University of Minnesota drug-design expert Robert Vince, PhD, and colleagues find that diacetyl causes brain proteins to misfold into the Alzheimer's-linked form called beta amyloid. Moreover, the popcorn butter flavorant can pass through the blood-brain barrier and can inhibit the brain's natural amyloid-clearing mechanisms.

"Whether toxic levels of diacetyl are achieved in various body compartments upon mere (over) consumption of diacetyl-containing food substances is an unanswered but an important question," Vince and colleagues note.

. Even if Watson had known that the "inhalation of butter flavoring chemical mixtures, including diacetyl, has been associated with severe obstructive lung disease popularly known as 'popcorn lung,'" he may well have inhaled deeply anyway because the popcorn labels almost certainly did not list diacetyl as an ingredient, never mind contain any warnings.

On a recent investigative trip to my local grocery store I did not find a single butter-flavored brand of microwave popcorn that listed diacetyl as a flavoring ingredient. (See photos.) The labels read simply: "natural and artificial flavoring." (ConAgra's labeling did indicate that its popcorn contained no diacetyl flavoring, but it failed, however, to specify what it used instead.)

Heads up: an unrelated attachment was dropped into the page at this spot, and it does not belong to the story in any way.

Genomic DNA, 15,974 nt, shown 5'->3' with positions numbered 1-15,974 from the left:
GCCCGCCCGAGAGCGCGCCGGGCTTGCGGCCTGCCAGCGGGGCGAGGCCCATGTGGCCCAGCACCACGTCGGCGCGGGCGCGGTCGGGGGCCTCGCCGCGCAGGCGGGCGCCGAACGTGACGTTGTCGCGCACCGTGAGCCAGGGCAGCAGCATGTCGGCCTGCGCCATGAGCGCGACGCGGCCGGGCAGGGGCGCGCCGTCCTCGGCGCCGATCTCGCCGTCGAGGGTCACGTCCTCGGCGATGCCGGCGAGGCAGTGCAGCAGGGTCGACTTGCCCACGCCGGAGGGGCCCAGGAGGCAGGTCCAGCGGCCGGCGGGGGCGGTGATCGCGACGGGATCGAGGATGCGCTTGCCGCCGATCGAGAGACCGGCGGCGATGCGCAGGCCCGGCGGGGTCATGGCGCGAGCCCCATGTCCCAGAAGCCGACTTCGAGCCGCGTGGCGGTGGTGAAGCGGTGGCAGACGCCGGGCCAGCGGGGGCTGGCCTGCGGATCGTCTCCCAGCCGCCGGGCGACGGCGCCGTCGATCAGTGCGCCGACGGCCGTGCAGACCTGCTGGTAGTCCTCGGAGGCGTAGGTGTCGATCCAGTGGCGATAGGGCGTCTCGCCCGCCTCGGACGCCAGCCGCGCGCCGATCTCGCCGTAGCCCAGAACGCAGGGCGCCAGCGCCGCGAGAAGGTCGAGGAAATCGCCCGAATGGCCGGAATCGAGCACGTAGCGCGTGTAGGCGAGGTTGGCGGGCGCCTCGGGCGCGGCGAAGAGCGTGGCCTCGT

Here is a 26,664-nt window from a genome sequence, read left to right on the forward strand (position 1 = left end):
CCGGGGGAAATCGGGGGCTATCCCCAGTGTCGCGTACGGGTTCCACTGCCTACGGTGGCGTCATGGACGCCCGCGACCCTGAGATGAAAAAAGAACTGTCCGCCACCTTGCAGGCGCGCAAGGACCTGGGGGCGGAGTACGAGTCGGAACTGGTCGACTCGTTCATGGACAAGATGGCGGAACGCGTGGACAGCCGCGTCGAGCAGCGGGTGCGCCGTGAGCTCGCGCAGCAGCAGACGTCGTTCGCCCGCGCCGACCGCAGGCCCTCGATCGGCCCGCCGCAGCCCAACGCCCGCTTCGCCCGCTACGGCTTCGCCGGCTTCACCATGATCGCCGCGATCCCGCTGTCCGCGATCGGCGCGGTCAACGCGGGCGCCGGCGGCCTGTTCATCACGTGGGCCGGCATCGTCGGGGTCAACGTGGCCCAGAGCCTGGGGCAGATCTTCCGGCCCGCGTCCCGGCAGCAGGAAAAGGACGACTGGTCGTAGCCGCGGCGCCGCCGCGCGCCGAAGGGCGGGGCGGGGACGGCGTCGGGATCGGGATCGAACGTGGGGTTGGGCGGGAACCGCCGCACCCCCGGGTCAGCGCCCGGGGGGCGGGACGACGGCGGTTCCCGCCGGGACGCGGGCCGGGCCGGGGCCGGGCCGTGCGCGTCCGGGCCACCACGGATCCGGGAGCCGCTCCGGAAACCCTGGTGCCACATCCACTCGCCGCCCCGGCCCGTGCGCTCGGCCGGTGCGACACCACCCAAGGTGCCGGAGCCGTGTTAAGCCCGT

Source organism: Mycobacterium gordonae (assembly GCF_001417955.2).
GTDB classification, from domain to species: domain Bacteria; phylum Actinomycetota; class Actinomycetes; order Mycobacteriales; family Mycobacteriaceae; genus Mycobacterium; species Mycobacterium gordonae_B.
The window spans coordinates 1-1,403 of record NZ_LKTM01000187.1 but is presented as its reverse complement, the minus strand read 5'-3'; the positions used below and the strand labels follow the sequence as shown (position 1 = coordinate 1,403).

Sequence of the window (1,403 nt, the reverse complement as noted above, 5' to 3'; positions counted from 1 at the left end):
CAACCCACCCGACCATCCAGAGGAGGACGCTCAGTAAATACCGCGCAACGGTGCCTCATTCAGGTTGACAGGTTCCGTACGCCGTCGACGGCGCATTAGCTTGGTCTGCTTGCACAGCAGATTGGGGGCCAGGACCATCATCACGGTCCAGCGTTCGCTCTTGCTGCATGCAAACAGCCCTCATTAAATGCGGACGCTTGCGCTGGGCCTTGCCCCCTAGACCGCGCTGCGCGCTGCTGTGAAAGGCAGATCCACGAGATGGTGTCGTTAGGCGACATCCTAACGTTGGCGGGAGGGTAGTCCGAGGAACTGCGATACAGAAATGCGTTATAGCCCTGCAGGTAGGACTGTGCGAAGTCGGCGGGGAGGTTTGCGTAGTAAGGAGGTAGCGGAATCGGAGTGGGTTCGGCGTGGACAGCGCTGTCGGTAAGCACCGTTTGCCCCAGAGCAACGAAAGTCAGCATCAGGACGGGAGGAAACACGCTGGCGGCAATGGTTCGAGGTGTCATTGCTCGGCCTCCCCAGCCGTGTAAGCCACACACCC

Popcorn labeling does not generally include all the many chemicals that go into the flavoring. And that is too bad, recent research suggests.
One reason diacetyl is missing from popcorn labels is that listing such ingredients is not a requirement. And the Food and Drug Administration, in its capacity as an overseer of food safety, considers diacetyl to be a food substance "generally recognized as safe." Now, perhaps diacetyl has escaped FDA regulation because its effects come from respiration (not ingestion,) or because the FDA's safety finding was published in 1980, decades before popcorn lung was identified. Since more recent scientific findings on the chemical have come to light the FDA has been asked about revoking the safety finding. Recent correspondence with the FDA indicates that, at the very least, a new review is underway: